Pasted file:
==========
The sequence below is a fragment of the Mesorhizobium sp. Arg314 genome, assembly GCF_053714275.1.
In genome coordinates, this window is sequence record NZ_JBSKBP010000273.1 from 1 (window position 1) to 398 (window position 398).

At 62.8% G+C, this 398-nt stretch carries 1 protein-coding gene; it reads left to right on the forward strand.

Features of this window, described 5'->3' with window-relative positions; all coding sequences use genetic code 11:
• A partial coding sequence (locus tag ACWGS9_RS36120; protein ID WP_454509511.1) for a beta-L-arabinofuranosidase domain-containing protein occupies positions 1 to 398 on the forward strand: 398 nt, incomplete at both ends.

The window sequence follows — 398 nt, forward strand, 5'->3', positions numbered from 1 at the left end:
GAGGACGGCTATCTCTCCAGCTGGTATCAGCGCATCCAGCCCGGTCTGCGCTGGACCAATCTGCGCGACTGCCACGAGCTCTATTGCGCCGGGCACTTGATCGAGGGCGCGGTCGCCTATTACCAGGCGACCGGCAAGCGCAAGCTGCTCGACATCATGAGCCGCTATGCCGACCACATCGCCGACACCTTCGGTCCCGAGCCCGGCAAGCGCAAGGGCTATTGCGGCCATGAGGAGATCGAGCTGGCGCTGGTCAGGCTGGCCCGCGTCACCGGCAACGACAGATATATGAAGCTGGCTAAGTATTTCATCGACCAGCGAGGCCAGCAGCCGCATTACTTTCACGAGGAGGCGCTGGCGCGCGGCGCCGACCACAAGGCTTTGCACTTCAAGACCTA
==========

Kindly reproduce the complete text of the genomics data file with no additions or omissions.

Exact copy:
The sequence below is a fragment of the Mesorhizobium sp. Arg314 genome, assembly GCF_053714275.1.
In genome coordinates, this window is sequence record NZ_JBSKBP010000273.1 from 1 (window position 1) to 398 (window position 398).

At 62.8% G+C, this 398-nt stretch carries 1 protein-coding gene; it reads left to right on the forward strand.

Features of this window, described 5'->3' with window-relative positions; all coding sequences use genetic code 11:
• A partial coding sequence (locus tag ACWGS9_RS36120; protein ID WP_454509511.1) for a beta-L-arabinofuranosidase domain-containing protein occupies positions 1 to 398 on the forward strand: 398 nt, incomplete at both ends.

The window sequence follows — 398 nt, forward strand, 5'->3', positions numbered from 1 at the left end:
GAGGACGGCTATCTCTCCAGCTGGTATCAGCGCATCCAGCCCGGTCTGCGCTGGACCAATCTGCGCGACTGCCACGAGCTCTATTGCGCCGGGCACTTGATCGAGGGCGCGGTCGCCTATTACCAGGCGACCGGCAAGCGCAAGCTGCTCGACATCATGAGCCGCTATGCCGACCACATCGCCGACACCTTCGGTCCCGAGCCCGGCAAGCGCAAGGGCTATTGCGGCCATGAGGAGATCGAGCTGGCGCTGGTCAGGCTGGCCCGCGTCACCGGCAACGACAGATATATGAAGCTGGCTAAGTATTTCATCGACCAGCGAGGCCAGCAGCCGCATTACTTTCACGAGGAGGCGCTGGCGCGCGGCGCCGACCACAAGGCTTTGCACTTCAAGACCTA